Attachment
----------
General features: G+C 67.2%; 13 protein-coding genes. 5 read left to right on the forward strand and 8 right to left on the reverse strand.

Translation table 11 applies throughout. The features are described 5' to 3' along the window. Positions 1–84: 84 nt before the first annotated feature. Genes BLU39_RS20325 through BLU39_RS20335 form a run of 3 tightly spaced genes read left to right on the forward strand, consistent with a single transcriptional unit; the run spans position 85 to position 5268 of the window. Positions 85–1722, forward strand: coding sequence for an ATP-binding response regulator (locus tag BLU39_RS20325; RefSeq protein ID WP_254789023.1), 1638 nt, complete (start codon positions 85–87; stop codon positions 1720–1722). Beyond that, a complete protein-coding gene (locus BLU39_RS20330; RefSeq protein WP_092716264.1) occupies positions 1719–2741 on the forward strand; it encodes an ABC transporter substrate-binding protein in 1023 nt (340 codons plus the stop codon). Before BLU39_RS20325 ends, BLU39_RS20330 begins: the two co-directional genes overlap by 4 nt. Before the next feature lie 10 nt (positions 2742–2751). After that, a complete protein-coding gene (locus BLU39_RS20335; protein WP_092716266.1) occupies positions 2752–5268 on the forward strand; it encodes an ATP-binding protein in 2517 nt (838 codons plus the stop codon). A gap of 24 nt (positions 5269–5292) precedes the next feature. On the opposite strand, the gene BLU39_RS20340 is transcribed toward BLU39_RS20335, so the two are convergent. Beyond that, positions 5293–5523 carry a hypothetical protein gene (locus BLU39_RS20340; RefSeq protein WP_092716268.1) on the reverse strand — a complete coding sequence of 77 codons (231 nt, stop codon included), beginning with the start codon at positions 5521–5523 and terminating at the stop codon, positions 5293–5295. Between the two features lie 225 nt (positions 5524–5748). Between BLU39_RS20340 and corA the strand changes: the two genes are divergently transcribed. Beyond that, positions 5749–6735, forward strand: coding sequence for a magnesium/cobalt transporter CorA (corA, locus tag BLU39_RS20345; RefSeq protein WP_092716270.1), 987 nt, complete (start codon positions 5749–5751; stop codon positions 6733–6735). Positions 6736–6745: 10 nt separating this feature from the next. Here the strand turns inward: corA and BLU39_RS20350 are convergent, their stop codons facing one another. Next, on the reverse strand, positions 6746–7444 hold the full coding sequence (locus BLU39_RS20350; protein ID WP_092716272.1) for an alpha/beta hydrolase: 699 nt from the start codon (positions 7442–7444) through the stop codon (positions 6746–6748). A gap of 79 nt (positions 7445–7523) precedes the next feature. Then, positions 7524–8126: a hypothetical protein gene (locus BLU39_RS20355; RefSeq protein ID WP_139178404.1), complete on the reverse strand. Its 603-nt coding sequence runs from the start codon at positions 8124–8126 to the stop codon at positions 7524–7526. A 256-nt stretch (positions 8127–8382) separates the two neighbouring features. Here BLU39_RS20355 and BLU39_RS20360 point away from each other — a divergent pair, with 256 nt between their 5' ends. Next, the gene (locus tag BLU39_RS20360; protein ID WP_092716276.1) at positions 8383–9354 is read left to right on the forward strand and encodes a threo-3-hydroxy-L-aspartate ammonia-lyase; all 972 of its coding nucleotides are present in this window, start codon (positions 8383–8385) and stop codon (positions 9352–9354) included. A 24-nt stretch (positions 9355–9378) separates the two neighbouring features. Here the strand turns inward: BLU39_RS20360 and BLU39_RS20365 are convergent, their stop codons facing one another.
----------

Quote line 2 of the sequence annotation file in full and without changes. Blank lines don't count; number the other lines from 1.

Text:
Translation table 11 applies throughout. The features are described 5' to 3' along the window. Positions 1–84: 84 nt before the first annotated feature. Genes BLU39_RS20325 through BLU39_RS20335 form a run of 3 tightly spaced genes read left to right on the forward strand, consistent with a single transcriptional unit; the run spans position 85 to position 5268 of the window. Positions 85–1722, forward strand: coding sequence for an ATP-binding response regulator (locus tag BLU39_RS20325; RefSeq protein ID WP_254789023.1), 1638 nt, complete (start codon positions 85–87; stop codon positions 1720–1722). Beyond that, a complete protein-coding gene (locus BLU39_RS20330; RefSeq protein WP_092716264.1) occupies positions 1719–2741 on the forward strand; it encodes an ABC transporter substrate-binding protein in 1023 nt (340 codons plus the stop codon). Before BLU39_RS20325 ends, BLU39_RS20330 begins: the two co-directional genes overlap by 4 nt. Before the next feature lie 10 nt (positions 2742–2751). After that, a complete protein-coding gene (locus BLU39_RS20335; protein WP_092716266.1) occupies positions 2752–5268 on the forward strand; it encodes an ATP-binding protein in 2517 nt (838 codons plus the stop codon). A gap of 24 nt (positions 5269–5292) precedes the next feature. On the opposite strand, the gene BLU39_RS20340 is transcribed toward BLU39_RS20335, so the two are convergent. Beyond that, positions 5293–5523 carry a hypothetical protein gene (locus BLU39_RS20340; RefSeq protein WP_092716268.1) on the reverse strand — a complete coding sequence of 77 codons (231 nt, stop codon included), beginning with the start codon at positions 5521–5523 and terminating at the stop codon, positions 5293–5295. Between the two features lie 225 nt (positions 5524–5748). Between BLU39_RS20340 and corA the strand changes: the two genes are divergently transcribed. Beyond that, positions 5749–6735, forward strand: coding sequence for a magnesium/cobalt transporter CorA (corA, locus tag BLU39_RS20345; RefSeq protein WP_092716270.1), 987 nt, complete (start codon positions 5749–5751; stop codon positions 6733–6735). Positions 6736–6745: 10 nt separating this feature from the next. Here the strand turns inward: corA and BLU39_RS20350 are convergent, their stop codons facing one another. Next, on the reverse strand, positions 6746–7444 hold the full coding sequence (locus BLU39_RS20350; protein ID WP_092716272.1) for an alpha/beta hydrolase: 699 nt from the start codon (positions 7442–7444) through the stop codon (positions 6746–6748). A gap of 79 nt (positions 7445–7523) precedes the next feature. Then, positions 7524–8126: a hypothetical protein gene (locus BLU39_RS20355; RefSeq protein ID WP_139178404.1), complete on the reverse strand. Its 603-nt coding sequence runs from the start codon at positions 8124–8126 to the stop codon at positions 7524–7526. A 256-nt stretch (positions 8127–8382) separates the two neighbouring features. Here BLU39_RS20355 and BLU39_RS20360 point away from each other — a divergent pair, with 256 nt between their 5' ends. Next, the gene (locus tag BLU39_RS20360; protein ID WP_092716276.1) at positions 8383–9354 is read left to right on the forward strand and encodes a threo-3-hydroxy-L-aspartate ammonia-lyase; all 972 of its coding nucleotides are present in this window, start codon (positions 8383–8385) and stop codon (positions 9352–9354) included. A 24-nt stretch (positions 9355–9378) separates the two neighbouring features. Here the strand turns inward: BLU39_RS20360 and BLU39_RS20365 are convergent, their stop codons facing one another.